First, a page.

But again, those occluded form genes are only expressed in the very late stages of infection. Since then, a number of different promoters have been identified that are expressed at earlier stages of the infection cycle. By using these, you can actually control both the extent of expression and the timing of when your protein products are produced.
ACCN Why is it important to be able to do that?
MA If you have multiple proteins in your virus-like particle, and they're all being produced late in the cycle, you're essentially competing for cell resources to produce them. You might get a better overall production by staggering when proteins are made, thereby allowing the cell to focus all its resources on producing proteins one at a time, as opposed to all at once.
For example, one of the systems that we're currently studying is an influenza virus-like particle, which consists of three proteins: hemagglutinin, neuraminidase, and a matrix protein. Generally, the hemagglutinin and neuraminidase end up in the cell membrane, and the matrix protein gets coated with these on its way out of the cell. We believe that if we express the hemagglutinin or the neuraminidase early, we can have the cell ready for expression of the matrix protein later on. By staggering the expression of these proteins in time, we believe we will get a better yield.
ACCN Are there other ways you can optimize yields?
MA Another focus of our lab is to study what metabolites the cells are using either when they are growing or at various stages of the infection cycle. If we understood exactly what they needed and when, we could tailor the nutrients available to the cells at different periods of time. It's a bit like sport drinks with different formulations for both before and after your activity. By gaining a better understanding of the overall system, we should be able to both improve yields and reduce costs.
Another improvement could be made in downstream processing, that is, recovering the product from the broth. This area is not necessarily treated with as much respect as it should be, but it accounts for a significant portion of the cost of any bioproduct. Typically, after you finish the culture you do a centrifugation step to get rid of the cells and recover your product in the liquid supernatant. Then you pass that through a series of chromatography columns to bind your product and separate it from any impurities.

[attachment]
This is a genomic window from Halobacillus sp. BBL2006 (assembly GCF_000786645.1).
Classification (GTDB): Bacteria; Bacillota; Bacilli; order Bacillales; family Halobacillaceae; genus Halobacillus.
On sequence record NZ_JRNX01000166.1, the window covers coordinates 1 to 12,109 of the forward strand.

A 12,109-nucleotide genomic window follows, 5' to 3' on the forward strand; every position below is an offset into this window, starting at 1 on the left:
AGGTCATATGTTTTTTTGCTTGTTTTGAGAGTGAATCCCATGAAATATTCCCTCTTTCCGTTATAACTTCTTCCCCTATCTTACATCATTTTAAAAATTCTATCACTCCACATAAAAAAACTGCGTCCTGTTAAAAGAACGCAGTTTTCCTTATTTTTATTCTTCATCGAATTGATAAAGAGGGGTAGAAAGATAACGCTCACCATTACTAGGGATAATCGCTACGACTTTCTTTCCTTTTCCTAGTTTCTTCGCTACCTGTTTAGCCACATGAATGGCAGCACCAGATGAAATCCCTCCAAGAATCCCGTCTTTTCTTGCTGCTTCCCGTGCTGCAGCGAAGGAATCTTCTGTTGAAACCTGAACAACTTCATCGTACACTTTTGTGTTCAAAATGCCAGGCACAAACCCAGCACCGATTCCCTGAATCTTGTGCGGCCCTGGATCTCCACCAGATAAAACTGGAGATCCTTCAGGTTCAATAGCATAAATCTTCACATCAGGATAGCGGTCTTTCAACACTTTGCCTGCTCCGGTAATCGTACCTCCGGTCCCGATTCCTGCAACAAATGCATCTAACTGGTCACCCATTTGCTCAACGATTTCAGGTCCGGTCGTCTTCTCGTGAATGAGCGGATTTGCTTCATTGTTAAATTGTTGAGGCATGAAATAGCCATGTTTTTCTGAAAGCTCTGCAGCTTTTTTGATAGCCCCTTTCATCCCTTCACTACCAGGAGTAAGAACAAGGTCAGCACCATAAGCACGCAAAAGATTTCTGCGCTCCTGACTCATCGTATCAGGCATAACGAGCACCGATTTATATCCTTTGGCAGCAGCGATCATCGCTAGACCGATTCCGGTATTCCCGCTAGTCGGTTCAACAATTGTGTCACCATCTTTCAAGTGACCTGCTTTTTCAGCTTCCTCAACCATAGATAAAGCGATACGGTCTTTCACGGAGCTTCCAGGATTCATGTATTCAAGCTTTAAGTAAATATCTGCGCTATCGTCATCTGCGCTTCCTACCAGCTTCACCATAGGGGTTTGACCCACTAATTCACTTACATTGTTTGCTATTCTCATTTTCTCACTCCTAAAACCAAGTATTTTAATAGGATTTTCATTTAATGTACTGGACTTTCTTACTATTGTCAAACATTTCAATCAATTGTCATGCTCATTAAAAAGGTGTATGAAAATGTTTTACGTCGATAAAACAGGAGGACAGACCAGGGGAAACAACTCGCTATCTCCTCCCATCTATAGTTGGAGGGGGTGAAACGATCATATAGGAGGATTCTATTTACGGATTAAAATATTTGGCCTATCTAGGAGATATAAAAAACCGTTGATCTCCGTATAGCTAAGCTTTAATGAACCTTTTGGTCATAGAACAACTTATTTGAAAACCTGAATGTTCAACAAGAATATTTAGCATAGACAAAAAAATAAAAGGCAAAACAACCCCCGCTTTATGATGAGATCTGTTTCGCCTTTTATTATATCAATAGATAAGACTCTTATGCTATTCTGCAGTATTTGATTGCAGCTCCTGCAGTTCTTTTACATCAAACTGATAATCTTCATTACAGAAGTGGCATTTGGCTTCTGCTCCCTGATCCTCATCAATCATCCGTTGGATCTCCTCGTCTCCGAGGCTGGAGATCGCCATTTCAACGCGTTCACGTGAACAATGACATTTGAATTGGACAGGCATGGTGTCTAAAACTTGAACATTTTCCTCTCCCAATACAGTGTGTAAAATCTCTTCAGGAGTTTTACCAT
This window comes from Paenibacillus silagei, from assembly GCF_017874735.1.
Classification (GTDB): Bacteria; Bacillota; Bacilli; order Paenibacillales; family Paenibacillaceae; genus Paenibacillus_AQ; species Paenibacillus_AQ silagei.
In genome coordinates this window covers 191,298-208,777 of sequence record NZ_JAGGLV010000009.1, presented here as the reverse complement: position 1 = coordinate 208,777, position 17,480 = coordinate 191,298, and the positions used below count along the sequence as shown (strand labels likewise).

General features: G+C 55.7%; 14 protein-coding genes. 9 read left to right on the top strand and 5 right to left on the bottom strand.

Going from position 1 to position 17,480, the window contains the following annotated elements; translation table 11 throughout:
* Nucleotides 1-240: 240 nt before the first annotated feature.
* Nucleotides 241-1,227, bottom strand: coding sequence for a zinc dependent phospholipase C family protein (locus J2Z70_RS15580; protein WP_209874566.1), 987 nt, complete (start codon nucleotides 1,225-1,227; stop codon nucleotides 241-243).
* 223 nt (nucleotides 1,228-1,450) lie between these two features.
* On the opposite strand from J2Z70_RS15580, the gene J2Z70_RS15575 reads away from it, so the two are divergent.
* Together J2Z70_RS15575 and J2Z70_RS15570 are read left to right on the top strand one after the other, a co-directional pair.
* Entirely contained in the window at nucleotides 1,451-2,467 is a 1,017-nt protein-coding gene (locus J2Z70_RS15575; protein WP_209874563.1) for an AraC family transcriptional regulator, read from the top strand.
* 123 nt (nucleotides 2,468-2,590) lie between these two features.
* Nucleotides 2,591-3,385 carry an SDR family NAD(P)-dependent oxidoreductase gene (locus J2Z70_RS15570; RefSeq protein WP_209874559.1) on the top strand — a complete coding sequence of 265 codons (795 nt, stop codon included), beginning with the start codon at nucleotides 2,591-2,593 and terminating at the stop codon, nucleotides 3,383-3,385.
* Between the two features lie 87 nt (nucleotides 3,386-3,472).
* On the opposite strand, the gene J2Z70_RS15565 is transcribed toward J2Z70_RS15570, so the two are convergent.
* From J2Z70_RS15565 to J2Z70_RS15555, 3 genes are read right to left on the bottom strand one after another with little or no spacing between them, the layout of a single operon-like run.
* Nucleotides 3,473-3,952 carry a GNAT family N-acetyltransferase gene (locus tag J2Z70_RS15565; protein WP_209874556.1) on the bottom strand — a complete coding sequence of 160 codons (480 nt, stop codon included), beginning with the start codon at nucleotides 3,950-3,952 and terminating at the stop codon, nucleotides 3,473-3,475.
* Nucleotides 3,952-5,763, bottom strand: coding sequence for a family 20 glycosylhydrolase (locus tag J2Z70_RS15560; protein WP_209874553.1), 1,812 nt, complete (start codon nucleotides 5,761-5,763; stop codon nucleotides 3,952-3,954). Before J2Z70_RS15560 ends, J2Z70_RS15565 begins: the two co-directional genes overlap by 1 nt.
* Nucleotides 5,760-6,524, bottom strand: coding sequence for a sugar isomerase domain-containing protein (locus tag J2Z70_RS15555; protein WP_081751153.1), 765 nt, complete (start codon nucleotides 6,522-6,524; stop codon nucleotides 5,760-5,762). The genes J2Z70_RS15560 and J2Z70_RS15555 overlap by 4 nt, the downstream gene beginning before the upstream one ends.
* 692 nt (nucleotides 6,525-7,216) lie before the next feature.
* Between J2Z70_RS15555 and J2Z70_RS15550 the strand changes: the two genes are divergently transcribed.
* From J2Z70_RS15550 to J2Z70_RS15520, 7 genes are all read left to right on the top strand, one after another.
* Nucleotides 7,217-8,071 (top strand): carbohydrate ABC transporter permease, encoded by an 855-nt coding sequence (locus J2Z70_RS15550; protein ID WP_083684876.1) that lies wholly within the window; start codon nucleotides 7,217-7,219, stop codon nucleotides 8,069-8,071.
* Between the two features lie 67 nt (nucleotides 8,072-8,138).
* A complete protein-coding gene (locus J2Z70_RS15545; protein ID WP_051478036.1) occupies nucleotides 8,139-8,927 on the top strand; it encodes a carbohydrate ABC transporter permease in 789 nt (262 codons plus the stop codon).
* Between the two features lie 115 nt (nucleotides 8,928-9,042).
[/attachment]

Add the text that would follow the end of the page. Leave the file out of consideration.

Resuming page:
Still, each additional step adds an additional expense to your process. One thing we're investigating is the use of membrane chromatography. The idea is that instead of pushing material through a filter or packed bed, you're flowing across a membrane. In that case, you don't necessarily have to remove the cells ahead of time, because the charged membrane can selectively pick up only the product--in this case, the virus-like particle you want.
ACCN Do people get confused about whether you're a biologist or a chemical engineer?
MA All the time. But the truth is, you cannot do one without the other. If your goal is to produce a lot of virus or virus-like particles, you can't exclude the fundamental concepts that chemical engineers know. You also need to fully appreciate what you're working with in terms of the biology. They are intimately linked, and there is a true need to understand both sides.
In my lab, I have a 50-50 mix of biologists and chemical engineers, and when you come out of my lab you are well versed in both. It's this mix that actually makes a perfect marriage.
ACCN IS there a breakthrough that would allow for significant advances in your field?
MA What would be extraordinary is if we could actually measure everything at the single cell level. There are single cell measurements we can do now, but a lot of our techniques are destructive so we can't, for example, follow a single cell through the infection cycle. If we could do that, I think we would find out a lot more.
ACCN What drives you to study this field?
MA First, viruses are cool. Second, I truly believe one of the reasons why we live so much longer these days is because of medical intervention--either through diagnosis or prevention--and vaccination is one of these interventions. But I was at a conference in South America just recently, and the problems surrounding access to therapeutics because of cost was front and centre. We sometimes forget that as Canadians we probably have the best access to medical treatments. If there's anything that we can do as chemical engineers that would help make these therapies and treatments available to as many people as possible, then I want to be involved in that work. I'm not going to create a new therapy or a new drug, but we can make a big difference in how these products are made.
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|Publication:||Canadian Chemical News|
|Date:||Jun 1, 2012|